This is the Pagani Huayra Tricolore, which is yet another special edition of the Italian carmaker’s well-known supercar. Built to celebrate the 60th anniversary of the Frecce Tricolori, only three examples will be built, with each one carrying a base of price of 5.5 million euros (around RM27 million).

The Frecce Tricolori, which literally translates to “Tricolour Arrows,” is the aerobatic demonstration team of the Italian Air Force. First founded on March 1, 1961, it is one of the most famous aerobatic patrols in the world and currently has a fleet of ten Aermacchi MB-339A P.A.N. jets.

This isn’t the first time that Pagani has paid tribute to the Italian aerobatics, as 10 years ago, it rolled out the Zonda Tricolore, which was also limited to three units worldwide. For its latest tribute, the company has once again created something that is truly unique, with plenty of bespoke touches applied to a roadster base.

Firstly, the front splitter is more pronounced and sports a completely new aerodynamic profile to maximise downforce. The bumper also gets side extractors to improve the efficiency of the intercooler and ensuring the mighty V12 engine is kept cool.

On a related note, a new air scoop allows for a greater flow of cold air directly to the engine and is designed with lines that extend towards the rear wing, which have supports shaped to mimic the tail fin of the Aermacchi jet. Said wing is also fully integrated with the rear bonnet to form a single carbon-fibre component, while a redesigned diffuser better extracts air from the underbody.

A pitot tube on the centre of the front hood is a direct nod to aviation, with the instrument serving to measure the macroscopic air speed to determine the aerodynamic condition of the aircraft, indicated by the resulting dynamic pressure.

A more obvious reference is the external livery, with the car bearing the tri-colour stripes used by the Frecce Tricolori, with other cues are the turbine-style forged wheels and frames around the side air intakes and front headlamps that are machined from billet aluminium.

The interior is just as exquisite, with all aluminium components being made from aerospace-grade alloys and machined before being anodised in a distinctive blue colour. Pagani is also exceptionally proud of the gear knob, which is carved from a single block of aluminium and carbon, before being milled through a five-axis numerical control centre and hand polished with a “special transparent treatment.”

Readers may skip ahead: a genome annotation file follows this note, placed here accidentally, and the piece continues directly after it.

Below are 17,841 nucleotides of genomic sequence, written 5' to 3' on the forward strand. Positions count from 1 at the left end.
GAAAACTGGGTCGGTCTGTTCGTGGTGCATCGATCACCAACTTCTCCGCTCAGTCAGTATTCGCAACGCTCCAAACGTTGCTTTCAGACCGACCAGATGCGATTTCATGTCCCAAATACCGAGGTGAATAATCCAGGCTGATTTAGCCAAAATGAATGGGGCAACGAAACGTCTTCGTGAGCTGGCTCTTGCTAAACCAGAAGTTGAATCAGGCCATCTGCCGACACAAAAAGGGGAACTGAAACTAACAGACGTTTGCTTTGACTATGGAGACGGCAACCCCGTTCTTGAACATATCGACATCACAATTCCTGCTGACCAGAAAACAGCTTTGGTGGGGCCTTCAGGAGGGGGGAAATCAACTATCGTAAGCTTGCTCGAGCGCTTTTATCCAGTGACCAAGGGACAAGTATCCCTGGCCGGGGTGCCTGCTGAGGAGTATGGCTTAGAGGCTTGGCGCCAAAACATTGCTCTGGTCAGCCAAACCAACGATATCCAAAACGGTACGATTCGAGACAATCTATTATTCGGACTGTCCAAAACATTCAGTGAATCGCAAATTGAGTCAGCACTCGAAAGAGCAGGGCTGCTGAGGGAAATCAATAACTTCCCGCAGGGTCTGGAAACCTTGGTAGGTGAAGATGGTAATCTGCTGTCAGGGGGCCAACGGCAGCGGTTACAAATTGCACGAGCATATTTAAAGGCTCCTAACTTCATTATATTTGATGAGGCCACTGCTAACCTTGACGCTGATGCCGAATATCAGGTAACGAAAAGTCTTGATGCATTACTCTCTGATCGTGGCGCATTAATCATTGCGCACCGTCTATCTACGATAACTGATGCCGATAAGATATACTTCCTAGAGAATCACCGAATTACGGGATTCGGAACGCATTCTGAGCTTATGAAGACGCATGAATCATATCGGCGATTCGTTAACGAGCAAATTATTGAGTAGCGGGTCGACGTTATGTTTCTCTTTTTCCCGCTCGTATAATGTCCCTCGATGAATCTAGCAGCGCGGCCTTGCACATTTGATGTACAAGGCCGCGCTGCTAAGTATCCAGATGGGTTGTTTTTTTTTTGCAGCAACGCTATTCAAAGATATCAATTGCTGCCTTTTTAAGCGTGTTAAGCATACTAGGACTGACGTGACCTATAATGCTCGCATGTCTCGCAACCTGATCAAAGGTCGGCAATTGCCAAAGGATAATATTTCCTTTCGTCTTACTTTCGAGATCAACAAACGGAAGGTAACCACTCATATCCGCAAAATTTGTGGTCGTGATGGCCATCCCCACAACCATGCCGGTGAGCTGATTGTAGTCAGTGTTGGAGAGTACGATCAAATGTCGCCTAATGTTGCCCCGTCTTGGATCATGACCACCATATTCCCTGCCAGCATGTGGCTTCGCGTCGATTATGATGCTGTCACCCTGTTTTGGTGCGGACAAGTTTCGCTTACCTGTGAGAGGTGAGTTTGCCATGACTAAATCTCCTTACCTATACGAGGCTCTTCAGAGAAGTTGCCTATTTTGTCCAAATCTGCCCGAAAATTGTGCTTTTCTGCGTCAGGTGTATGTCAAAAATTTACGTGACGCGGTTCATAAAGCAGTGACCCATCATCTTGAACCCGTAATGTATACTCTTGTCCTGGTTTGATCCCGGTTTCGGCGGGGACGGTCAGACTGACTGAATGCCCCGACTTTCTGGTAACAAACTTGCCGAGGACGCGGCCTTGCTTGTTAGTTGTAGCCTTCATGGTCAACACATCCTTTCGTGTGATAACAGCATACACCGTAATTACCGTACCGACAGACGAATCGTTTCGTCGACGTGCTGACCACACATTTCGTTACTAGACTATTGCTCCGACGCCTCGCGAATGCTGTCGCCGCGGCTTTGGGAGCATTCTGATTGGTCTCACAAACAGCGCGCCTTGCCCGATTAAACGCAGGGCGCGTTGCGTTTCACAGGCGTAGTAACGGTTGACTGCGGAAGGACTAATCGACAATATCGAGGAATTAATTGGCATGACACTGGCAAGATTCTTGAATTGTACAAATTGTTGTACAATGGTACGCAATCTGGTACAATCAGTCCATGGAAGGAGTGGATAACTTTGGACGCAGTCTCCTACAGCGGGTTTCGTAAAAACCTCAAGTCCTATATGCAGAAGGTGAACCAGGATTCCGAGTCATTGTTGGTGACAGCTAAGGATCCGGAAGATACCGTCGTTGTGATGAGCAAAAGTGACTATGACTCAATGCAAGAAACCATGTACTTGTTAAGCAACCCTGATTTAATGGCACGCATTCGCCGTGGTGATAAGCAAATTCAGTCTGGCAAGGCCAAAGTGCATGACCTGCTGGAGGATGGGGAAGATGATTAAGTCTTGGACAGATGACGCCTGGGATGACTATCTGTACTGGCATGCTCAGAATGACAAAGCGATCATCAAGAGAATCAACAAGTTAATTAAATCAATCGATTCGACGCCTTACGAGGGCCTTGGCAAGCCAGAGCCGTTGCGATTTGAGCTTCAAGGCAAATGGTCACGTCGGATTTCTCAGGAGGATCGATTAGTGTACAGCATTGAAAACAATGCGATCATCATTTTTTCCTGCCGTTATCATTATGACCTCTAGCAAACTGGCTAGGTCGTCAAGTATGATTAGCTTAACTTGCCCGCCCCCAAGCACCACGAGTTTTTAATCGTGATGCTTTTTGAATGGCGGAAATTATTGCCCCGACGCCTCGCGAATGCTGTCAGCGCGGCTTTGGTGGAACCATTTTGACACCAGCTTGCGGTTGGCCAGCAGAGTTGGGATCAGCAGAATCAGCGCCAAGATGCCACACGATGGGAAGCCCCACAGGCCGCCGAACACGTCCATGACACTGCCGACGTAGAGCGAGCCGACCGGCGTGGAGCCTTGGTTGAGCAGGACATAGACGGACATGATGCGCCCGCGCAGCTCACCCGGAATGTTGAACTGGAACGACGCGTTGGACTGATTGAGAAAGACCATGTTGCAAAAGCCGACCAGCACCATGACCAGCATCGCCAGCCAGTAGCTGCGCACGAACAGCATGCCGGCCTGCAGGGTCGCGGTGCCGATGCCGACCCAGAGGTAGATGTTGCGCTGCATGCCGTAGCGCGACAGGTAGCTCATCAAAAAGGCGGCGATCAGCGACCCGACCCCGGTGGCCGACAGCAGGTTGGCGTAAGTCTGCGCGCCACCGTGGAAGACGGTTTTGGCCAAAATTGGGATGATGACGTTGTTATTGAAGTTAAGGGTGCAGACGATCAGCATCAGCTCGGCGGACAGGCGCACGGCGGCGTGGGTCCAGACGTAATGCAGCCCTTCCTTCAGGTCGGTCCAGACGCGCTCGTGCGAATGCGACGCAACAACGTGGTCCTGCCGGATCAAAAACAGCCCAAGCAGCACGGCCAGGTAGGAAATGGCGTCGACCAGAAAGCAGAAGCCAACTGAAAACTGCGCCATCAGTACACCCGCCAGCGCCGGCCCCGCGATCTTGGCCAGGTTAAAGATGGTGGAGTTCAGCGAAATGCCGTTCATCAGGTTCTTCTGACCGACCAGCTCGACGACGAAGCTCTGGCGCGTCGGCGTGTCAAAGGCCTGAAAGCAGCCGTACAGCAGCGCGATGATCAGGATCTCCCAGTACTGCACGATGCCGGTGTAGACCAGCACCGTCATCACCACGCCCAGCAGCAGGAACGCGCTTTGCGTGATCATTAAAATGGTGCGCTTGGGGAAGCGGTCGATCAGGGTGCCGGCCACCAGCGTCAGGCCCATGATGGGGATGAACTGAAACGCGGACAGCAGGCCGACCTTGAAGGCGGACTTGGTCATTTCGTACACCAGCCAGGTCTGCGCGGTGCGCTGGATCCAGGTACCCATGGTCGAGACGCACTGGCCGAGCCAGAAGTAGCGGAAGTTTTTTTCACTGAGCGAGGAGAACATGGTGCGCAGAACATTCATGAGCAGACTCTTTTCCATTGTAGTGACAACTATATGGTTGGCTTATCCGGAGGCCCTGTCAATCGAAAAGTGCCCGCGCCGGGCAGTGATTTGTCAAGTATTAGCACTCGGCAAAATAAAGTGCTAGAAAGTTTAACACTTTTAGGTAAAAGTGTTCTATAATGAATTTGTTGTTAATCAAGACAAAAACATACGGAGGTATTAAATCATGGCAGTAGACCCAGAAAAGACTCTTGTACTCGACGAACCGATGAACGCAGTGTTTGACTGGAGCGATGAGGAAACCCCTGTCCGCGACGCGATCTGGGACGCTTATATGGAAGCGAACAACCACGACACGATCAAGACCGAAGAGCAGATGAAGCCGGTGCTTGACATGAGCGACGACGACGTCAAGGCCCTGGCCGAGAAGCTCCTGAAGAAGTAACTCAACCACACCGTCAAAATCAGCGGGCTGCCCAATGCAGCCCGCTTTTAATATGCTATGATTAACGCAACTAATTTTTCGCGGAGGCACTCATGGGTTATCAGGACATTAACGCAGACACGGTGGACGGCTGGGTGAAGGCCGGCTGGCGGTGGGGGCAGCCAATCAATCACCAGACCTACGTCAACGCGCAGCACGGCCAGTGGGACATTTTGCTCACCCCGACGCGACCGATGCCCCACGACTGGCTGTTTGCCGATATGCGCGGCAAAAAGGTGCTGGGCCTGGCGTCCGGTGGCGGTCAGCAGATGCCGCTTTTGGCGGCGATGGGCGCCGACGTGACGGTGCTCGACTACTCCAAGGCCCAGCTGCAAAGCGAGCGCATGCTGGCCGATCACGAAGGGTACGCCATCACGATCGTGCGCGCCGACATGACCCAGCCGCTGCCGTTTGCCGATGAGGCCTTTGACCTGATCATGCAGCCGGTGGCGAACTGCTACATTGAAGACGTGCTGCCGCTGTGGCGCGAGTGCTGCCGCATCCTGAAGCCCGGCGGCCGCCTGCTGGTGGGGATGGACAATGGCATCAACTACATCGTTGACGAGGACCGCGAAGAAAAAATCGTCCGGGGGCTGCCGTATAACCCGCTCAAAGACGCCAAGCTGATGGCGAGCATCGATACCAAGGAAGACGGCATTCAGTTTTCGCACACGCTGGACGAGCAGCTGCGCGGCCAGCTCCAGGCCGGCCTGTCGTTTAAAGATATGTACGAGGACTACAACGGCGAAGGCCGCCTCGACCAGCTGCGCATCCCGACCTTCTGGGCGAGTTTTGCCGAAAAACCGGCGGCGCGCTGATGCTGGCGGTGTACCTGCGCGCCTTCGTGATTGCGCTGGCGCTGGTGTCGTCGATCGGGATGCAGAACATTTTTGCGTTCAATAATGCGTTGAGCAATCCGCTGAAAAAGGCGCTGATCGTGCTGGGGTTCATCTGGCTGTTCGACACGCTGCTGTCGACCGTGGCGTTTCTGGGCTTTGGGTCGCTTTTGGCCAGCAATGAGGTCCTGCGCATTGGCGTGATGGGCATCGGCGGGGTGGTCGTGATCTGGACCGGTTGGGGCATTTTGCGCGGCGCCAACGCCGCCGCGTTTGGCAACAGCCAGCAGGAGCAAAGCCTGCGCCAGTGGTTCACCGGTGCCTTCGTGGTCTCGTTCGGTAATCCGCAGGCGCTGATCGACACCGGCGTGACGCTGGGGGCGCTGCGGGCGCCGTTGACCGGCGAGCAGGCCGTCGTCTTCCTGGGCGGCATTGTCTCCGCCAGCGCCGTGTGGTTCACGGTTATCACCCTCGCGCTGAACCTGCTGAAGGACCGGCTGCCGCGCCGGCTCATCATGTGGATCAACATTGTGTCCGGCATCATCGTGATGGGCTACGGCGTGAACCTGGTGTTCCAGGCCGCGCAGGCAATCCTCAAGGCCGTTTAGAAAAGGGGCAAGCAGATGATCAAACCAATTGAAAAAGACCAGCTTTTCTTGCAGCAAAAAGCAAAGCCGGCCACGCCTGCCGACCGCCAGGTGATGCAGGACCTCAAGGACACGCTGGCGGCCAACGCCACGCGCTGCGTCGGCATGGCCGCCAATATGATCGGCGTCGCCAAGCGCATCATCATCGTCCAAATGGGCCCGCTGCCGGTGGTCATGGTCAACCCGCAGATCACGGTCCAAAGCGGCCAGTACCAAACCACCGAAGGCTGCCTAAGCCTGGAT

Like the Zonda Tricolore before it, the new special edition model receives a two-tone colour scheme of white and blue for the seats, with leather inserts that feature the colours of the Italian flag (white, red and green).

Finer details include emblem of the Frecce Tricolori chiselled on the four-point seat belt fastener and embroidered on the headrests. That pitot tube on the outside is linked to an anemometer on the central console that detects the air speed and informs the occupants by means of a dedicated indicator.

The new Tricolore model is powered by a 6.0 litre twin-turbo V12 sourced from Mercedes-AMG that produces 840 PS (829 hp) at 5,900 rpm and 1,100 Nm of torque from 2,000 to 5,600 rpm, making it marginally more powerful than the Huayra Imola that packs 838 PS (827 hp) and the same amount of torque. Drive is sent to the rear wheels via an Xtrac seven-speed transverse AMT with an electromechanical differential.

Without fluids on board, the dry weight is 1,270 kg, so there’s not a lot of heft to slow down, although there’s still a beefy Brembo brake system fitted. Behind the 20-inch front wheels are carbon-ceramic discs measuring 398 mm with six-piston calipers, while the rear gets 380-mm discs and four-piston calipers along with 21-inch wheels – Pirelli P Zero Trofeo R tyres are used.

As mentioned at the start, only three units of the Huayra Tricolore will be offered, but they won’t be numbered in the traditional sense. Instead, Pagani’s numbering defines the three main leaders of the aerobatics formation, with number 0 being the commander or eleventh member of the patrol and directs the display from the ground, as well as all the stages of mission planning and training.

Next is number 1 or head of formation, the patrol lead during all aerobatic manoeuvres, with the commands issued deciding the pace of the flight. Lastly, there’s number 10, the soloist, who splits off from the group in the most spectacular sequences.